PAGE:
Human element vividly recreated

Times Art Critic

ST. PETERSBURG -- A wadded ball of fabric, submerged two and a half miles below the sea near the decaying hull of the Titanic, would have been easy to ignore.

But a crewman from the Nautile, the vessel that recovered many of the doomed ship's artifacts, scooped it up and brought it to the surface. Now, treated and conserved , thread by thread, it is an integral part of the story of "Titanic: The Exhibition," opening today at the Florida International Museum in downtown St. Petersburg.

The garment is a steward's jacket, the name of its wearer, Athol Broome, still visible, bringing to the viewer the human element that makes the Titanic's gripping story speak to everyone.

And it does so, not with the glossy facade of a theme park attraction, but with an aim to speak with reverence, accuracy and poignancy. Where are all those glamourous new gowns that the first class ladies wore, a different one each evening? Surely they, too, went down to the bottom of the sea. But RMS Titanic, Inc., which holds salvage rights to the ship, has left the hull and its contents intact. What you see are only objects retrieved from the ocean floor.

The exhibit's story tells of a watershed event in this century. Its great underlying theme is social history. Never again would America's rich move so securely in the upper class. In 1912, when the ship went down after hitting an iceberg, Communist nations, world wars and the constitutionality of income tax did not exist, but all would come into being in the next five years.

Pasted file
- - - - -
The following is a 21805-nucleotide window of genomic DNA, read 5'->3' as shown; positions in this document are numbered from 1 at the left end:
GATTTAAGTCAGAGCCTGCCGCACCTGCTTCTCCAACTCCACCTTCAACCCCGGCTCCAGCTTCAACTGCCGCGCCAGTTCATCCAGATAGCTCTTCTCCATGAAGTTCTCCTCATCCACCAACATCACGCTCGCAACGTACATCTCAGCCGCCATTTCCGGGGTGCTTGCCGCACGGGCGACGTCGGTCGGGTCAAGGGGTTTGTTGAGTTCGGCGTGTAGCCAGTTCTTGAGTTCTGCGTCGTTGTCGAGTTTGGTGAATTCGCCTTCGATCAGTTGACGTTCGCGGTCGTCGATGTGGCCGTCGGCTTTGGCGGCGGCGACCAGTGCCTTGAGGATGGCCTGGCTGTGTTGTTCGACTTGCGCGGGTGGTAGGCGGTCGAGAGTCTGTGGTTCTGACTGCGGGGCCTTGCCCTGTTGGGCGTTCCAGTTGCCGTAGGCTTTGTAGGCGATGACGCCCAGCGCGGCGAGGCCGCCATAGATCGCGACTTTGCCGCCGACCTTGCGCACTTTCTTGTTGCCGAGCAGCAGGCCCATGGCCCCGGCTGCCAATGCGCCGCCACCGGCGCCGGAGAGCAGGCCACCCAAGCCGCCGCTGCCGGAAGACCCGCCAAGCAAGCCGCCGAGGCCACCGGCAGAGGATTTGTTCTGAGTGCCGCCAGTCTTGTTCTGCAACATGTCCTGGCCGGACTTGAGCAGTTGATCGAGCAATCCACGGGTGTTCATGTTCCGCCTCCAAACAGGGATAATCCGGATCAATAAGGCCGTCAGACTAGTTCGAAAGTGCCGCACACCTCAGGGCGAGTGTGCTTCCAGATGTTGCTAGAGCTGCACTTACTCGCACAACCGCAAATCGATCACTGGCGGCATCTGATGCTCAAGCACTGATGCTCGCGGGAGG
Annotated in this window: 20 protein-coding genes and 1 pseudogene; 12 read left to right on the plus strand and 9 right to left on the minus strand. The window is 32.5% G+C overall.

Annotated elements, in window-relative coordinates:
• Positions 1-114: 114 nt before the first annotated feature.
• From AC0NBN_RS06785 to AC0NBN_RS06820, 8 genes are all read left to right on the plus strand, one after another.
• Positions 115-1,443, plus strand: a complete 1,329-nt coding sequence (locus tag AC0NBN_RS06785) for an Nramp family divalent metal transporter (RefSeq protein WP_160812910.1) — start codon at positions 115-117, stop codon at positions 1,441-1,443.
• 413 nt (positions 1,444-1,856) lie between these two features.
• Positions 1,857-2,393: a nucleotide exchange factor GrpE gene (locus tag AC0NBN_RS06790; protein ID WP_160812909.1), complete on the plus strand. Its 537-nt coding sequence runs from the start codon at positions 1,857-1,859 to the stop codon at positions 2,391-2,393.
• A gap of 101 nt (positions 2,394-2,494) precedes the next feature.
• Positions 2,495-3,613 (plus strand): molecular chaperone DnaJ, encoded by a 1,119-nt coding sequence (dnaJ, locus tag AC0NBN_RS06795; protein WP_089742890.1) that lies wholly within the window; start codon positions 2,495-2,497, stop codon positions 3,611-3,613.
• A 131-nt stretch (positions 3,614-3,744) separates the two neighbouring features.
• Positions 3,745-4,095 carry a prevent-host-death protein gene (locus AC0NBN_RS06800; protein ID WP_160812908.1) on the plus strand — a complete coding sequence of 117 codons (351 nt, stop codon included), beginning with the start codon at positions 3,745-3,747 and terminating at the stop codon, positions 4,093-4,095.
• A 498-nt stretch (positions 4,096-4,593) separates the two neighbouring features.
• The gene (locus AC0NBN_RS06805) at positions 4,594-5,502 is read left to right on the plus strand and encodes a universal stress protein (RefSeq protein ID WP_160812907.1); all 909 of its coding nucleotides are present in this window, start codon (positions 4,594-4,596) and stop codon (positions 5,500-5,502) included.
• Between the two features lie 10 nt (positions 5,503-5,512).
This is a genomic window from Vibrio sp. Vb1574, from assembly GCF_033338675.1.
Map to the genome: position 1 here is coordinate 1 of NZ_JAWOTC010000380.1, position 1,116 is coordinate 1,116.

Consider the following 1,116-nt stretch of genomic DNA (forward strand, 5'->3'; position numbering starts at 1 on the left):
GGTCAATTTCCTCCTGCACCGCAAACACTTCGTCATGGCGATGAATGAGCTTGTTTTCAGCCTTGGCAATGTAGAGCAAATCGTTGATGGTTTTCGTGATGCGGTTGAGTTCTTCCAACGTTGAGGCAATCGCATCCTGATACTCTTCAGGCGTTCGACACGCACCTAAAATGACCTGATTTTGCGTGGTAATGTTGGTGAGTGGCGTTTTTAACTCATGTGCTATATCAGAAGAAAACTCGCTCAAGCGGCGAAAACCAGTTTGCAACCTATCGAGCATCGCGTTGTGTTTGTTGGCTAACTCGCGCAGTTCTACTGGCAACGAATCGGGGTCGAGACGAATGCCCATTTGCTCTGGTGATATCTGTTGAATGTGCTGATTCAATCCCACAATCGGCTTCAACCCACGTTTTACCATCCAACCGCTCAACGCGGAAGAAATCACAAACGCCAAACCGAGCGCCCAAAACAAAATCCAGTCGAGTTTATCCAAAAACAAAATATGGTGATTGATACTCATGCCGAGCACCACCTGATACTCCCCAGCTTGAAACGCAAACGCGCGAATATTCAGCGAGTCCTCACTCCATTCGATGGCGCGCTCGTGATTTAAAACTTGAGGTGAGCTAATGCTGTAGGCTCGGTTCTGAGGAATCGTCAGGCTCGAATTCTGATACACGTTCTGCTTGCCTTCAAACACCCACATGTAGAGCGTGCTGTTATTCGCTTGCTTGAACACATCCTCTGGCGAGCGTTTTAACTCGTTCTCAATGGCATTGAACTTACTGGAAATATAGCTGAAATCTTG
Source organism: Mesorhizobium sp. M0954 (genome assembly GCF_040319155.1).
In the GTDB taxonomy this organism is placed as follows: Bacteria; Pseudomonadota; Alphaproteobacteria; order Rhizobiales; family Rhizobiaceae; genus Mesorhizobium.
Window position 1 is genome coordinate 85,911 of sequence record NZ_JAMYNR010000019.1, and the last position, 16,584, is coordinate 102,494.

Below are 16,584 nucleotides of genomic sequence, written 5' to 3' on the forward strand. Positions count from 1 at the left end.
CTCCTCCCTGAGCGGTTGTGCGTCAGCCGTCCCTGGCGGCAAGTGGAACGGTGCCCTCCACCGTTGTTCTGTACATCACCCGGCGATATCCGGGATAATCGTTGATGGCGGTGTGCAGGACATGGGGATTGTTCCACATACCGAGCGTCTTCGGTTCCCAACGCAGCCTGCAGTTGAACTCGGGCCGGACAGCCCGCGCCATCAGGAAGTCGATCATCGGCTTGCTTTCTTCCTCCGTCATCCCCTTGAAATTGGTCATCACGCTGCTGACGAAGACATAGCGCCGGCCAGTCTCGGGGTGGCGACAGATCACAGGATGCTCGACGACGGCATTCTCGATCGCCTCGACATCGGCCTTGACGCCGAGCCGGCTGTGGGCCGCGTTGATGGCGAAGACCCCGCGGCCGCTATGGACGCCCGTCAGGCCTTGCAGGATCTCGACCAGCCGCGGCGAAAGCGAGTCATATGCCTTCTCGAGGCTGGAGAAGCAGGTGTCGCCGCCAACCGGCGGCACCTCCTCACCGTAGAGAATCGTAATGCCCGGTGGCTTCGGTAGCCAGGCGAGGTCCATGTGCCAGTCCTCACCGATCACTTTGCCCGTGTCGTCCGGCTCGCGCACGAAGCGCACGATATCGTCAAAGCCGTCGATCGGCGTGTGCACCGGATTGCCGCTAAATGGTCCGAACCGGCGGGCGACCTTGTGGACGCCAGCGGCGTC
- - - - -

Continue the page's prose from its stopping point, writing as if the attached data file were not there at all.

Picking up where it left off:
As with other exhibits, the show begins with a video of vintage slides and is accompanied by an audio guide narrated by Malcolm McDowell, with music ranging from ragtime to classics to doom-and-gloom. Lighting and decorative effects, artifacts from the wreck site and others from private collections further contribute to a mood that shifts with the story.

From the slide show, the viewer exits to a scale model of the front half of the ship as it is today in the blackness of the ocean's depths, slowly being eaten away by micro-organisms. The Titanic split in half as it sank; the stern lies 650 yards away. The viewer can walk around the entire model while listening to the audio, which will relieve the usual problem of overcrowding around the first object on display. On the far wall is a full-size replica of one of the ship's propellers, to give an idea of the size of what was then the largest ship afloat.

From there the viewer is transported to the next gallery amid sound effects of the Gilded Age, the Age of Innocence, an era of optimism. Technological advances had culminated in a magnificent floating hotel, pronounced "unsinkable." The ship's captain, Edward J. Smith, hoped to set a speed record with a transatlantic crossing on its initial voyage.

A wood deck, furnished with seats that had been intended for the Titanic but were removed before the voyage, leads to the Verandah Cafe, its walls trimmed with white lattices, its floor lined with a chic new floor covering called linoleum.